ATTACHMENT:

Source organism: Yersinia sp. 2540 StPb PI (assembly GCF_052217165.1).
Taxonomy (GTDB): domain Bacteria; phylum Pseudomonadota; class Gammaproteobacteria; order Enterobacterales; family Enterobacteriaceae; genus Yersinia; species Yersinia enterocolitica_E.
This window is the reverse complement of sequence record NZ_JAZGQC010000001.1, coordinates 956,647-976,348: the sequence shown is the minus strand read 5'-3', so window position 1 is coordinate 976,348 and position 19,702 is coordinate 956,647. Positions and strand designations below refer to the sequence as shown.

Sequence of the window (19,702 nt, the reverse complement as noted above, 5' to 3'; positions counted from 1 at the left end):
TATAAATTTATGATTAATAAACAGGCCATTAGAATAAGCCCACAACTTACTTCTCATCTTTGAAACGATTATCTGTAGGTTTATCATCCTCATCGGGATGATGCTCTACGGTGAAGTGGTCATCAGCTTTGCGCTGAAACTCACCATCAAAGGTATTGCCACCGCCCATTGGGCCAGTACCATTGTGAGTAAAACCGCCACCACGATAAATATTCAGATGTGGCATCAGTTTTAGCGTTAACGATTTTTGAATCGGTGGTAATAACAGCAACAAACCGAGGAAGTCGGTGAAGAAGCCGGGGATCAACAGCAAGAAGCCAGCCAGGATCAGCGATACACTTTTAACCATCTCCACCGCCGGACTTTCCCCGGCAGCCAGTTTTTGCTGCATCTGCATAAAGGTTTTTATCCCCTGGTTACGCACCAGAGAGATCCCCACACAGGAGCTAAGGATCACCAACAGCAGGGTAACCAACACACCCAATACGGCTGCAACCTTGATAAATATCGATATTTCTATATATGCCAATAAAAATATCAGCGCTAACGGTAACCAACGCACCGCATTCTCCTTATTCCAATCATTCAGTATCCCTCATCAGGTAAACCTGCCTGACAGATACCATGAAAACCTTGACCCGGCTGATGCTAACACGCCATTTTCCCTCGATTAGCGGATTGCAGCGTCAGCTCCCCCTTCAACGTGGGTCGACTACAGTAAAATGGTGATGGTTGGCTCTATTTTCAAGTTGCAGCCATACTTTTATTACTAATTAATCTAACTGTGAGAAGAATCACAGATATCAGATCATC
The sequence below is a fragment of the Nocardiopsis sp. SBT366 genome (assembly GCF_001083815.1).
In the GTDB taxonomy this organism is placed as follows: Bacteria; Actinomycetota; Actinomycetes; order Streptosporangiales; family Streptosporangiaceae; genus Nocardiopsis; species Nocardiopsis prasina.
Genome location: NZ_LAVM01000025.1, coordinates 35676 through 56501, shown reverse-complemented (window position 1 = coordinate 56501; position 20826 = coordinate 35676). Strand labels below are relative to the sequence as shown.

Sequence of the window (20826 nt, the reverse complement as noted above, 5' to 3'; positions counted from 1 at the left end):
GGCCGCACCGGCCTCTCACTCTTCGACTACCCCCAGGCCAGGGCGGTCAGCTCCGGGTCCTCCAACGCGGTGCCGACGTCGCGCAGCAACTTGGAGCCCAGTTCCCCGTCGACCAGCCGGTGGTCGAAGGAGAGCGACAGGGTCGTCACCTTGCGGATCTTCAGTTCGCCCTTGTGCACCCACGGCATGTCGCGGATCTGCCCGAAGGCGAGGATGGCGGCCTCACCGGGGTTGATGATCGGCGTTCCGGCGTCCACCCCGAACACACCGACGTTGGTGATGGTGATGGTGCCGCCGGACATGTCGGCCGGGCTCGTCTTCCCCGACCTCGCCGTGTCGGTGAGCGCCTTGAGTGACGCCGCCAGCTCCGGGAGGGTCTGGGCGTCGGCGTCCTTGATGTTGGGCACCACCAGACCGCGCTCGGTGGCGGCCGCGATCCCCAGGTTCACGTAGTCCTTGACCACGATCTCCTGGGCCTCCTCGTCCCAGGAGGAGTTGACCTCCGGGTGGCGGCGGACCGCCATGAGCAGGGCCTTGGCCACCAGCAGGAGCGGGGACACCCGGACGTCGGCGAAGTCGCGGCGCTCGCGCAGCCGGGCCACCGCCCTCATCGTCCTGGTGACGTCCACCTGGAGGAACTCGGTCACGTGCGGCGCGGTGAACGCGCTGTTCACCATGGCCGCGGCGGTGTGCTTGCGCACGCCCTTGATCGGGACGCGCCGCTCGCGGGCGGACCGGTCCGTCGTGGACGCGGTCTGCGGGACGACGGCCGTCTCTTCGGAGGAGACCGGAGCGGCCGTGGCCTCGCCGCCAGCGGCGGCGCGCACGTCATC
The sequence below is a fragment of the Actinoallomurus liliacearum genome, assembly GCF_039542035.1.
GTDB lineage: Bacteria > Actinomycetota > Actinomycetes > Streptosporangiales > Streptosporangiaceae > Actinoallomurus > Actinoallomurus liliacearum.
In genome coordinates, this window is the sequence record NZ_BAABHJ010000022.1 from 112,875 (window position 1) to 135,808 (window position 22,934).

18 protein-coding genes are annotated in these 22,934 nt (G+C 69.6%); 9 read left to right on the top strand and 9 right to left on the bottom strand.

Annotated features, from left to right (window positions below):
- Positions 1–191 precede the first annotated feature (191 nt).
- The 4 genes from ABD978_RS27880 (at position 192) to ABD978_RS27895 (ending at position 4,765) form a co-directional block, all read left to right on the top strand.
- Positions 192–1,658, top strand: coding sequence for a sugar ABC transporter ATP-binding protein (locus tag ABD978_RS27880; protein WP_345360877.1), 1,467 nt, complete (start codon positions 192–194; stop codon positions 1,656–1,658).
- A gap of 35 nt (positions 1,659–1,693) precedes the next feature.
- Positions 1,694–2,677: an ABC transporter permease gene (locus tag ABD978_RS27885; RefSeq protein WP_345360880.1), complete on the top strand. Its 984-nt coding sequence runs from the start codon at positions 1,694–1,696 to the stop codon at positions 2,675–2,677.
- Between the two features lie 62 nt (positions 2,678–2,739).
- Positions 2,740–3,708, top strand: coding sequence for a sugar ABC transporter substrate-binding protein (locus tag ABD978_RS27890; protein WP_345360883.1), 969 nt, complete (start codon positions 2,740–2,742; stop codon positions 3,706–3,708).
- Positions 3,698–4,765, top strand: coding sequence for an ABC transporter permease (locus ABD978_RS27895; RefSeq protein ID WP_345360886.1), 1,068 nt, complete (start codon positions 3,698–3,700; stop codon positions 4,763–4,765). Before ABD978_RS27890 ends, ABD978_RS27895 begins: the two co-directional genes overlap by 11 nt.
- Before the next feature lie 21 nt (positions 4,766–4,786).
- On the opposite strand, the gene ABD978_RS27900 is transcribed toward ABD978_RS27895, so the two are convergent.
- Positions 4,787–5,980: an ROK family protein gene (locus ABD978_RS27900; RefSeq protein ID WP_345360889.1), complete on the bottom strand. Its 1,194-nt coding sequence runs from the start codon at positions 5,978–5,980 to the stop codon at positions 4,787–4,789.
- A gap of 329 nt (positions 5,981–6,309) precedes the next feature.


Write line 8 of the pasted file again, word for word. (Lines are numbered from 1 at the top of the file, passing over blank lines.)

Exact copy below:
Genome location: NZ_LAVM01000025.1, coordinates 35676 through 56501, shown reverse-complemented (window position 1 = coordinate 56501; position 20826 = coordinate 35676). Strand labels below are relative to the sequence as shown.